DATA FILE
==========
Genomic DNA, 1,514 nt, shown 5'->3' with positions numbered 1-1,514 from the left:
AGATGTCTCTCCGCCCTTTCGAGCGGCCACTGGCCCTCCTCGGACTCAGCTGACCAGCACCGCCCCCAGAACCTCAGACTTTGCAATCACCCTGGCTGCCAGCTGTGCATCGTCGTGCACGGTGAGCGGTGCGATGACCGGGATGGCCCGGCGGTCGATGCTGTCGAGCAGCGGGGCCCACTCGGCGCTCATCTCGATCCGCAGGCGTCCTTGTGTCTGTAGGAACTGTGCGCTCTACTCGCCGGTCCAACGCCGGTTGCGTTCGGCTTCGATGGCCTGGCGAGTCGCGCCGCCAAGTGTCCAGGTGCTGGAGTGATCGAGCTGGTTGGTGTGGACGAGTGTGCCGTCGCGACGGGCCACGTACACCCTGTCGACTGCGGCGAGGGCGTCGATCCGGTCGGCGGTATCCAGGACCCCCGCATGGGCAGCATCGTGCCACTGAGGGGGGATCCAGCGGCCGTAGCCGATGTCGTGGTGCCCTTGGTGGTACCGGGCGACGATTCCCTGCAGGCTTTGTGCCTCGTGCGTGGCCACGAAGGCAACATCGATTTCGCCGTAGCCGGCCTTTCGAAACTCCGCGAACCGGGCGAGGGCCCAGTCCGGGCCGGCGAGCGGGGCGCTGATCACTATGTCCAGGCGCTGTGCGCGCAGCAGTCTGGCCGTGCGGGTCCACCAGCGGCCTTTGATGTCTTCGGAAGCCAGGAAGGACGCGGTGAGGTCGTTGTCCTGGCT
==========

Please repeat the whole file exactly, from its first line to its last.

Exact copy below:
Genomic DNA, 1,514 nt, shown 5'->3' with positions numbered 1-1,514 from the left:
AGATGTCTCTCCGCCCTTTCGAGCGGCCACTGGCCCTCCTCGGACTCAGCTGACCAGCACCGCCCCCAGAACCTCAGACTTTGCAATCACCCTGGCTGCCAGCTGTGCATCGTCGTGCACGGTGAGCGGTGCGATGACCGGGATGGCCCGGCGGTCGATGCTGTCGAGCAGCGGGGCCCACTCGGCGCTCATCTCGATCCGCAGGCGTCCTTGTGTCTGTAGGAACTGTGCGCTCTACTCGCCGGTCCAACGCCGGTTGCGTTCGGCTTCGATGGCCTGGCGAGTCGCGCCGCCAAGTGTCCAGGTGCTGGAGTGATCGAGCTGGTTGGTGTGGACGAGTGTGCCGTCGCGACGGGCCACGTACACCCTGTCGACTGCGGCGAGGGCGTCGATCCGGTCGGCGGTATCCAGGACCCCCGCATGGGCAGCATCGTGCCACTGAGGGGGGATCCAGCGGCCGTAGCCGATGTCGTGGTGCCCTTGGTGGTACCGGGCGACGATTCCCTGCAGGCTTTGTGCCTCGTGCGTGGCCACGAAGGCAACATCGATTTCGCCGTAGCCGGCCTTTCGAAACTCCGCGAACCGGGCGAGGGCCCAGTCCGGGCCGGCGAGCGGGGCGCTGATCACTATGTCCAGGCGCTGTGCGCGCAGCAGTCTGGCCGTGCGGGTCCACCAGCGGCCTTTGATGTCTTCGGAAGCCAGGAAGGACGCGGTGAGGTCGTTGTCCTGGCT